About 2700 years ago, Siddhartha Gautama sat under a pipal tree – now known as the Bodhi tree – in Bodh Gaya, attained enlightenment and became the Buddha. Today, under another pipal a hundred yards from the Bodhi tree, Buddhist monks sit cross-legged. They are not meditating; they have all day for that. They are here to sip tea at Manesh’s chai stand.
It was in Buddhist monasteries in China that tea first became a popular drink. For centuries, monks have consumed tea to help them concentrate on their meditation and stave off sleep. So it is no surprise that today monks throughout India flock to chai stands.
“We’re only supposed to eat two times a day, so tea really helps sustain me,” said Kunga Thukjay, a Tibetan monk raised in India. “I love the Indian tea with all the ginger and cardamom,” he said as he sipped Manesh’s milky brew – much better in his opinion than the traditional Tibetan tea served with salted yak butter.
Buddhists come from around the world to make the pilgrimage to Bodh Gaya, so Manesh’s stand at times takes on the appearance of an international convention with monks from Myanmar, Sri Lanka, Thailand, and China – each easily identifiable by the color of their robes. “The Sri Lankans wear white, the Burmese red,” Manesh explained.
Bodh Gaya is also a destination for foreign backpackers and Indian tourists, but fewer have come since July when a series of bomb blasts occurred in the Mahabodhi temple complex built around the Bodhi tree. The blasts totally shook up Manesh’s business. He used to have a permanent tea stall in the pedestrian walkway outside the temple with chairs and benches for customers. After the blasts, police banned stalls from the walkway and Manesh had to move to his spot under the tree, where he sets up his two-burner stove every morning. “Now there are many fewer customers,” he said. “There’s nowhere for them to sit.”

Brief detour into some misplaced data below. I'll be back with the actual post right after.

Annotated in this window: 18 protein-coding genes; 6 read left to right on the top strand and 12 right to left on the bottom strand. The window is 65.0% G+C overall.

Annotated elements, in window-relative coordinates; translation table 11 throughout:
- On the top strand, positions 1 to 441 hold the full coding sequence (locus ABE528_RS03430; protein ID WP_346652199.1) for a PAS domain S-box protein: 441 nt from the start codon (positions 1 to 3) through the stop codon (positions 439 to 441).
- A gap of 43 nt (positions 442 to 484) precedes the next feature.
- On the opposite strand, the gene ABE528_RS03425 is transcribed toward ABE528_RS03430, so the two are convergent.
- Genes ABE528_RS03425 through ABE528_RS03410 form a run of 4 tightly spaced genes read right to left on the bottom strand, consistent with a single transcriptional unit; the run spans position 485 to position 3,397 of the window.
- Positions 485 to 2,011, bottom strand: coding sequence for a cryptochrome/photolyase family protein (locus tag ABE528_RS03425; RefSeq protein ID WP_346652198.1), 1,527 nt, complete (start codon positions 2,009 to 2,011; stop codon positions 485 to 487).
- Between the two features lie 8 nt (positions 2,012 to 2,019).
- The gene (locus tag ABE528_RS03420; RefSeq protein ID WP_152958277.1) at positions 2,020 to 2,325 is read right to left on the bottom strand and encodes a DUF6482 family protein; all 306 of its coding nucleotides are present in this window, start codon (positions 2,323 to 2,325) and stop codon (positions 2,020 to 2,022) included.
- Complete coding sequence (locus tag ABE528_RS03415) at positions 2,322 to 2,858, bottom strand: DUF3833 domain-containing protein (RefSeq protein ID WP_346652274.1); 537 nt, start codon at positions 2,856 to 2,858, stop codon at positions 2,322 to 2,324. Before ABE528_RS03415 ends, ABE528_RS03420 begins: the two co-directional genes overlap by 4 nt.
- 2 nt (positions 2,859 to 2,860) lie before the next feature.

Chairs or no chairs, Manesh is the chai wallah closest to the temple and he appears to do a brisk business selling to monks who wax philosophical over multiple glasses of tea – each nearly double the size of those found in Delhi.
Over a cup, Pankaj Shankar, a filmmaker working on a documentary about Bodh Gaya, told an anecdote illustrating how chai was linked to Buddhism:
“These guys were traveling on a train and met some Buddhists. A chai wallah came down the train selling tea and the travelers perked up. The Buddhists asked, ‘Do you drink tea?’
‘Yes, of course we do,’ they responded. ‘Morning and night.
‘Well, what is in your tea?’ the monks asked.
‘Tea, milk, water and, obviously, sugar.’
‘We drink tea also,’ said the monks. ‘But our ingredients are different. As tea we use compassion. As milk we use tolerance. As water we use forgiveness, and for sugar self-discipline. That is the recipe for Buddhism.’”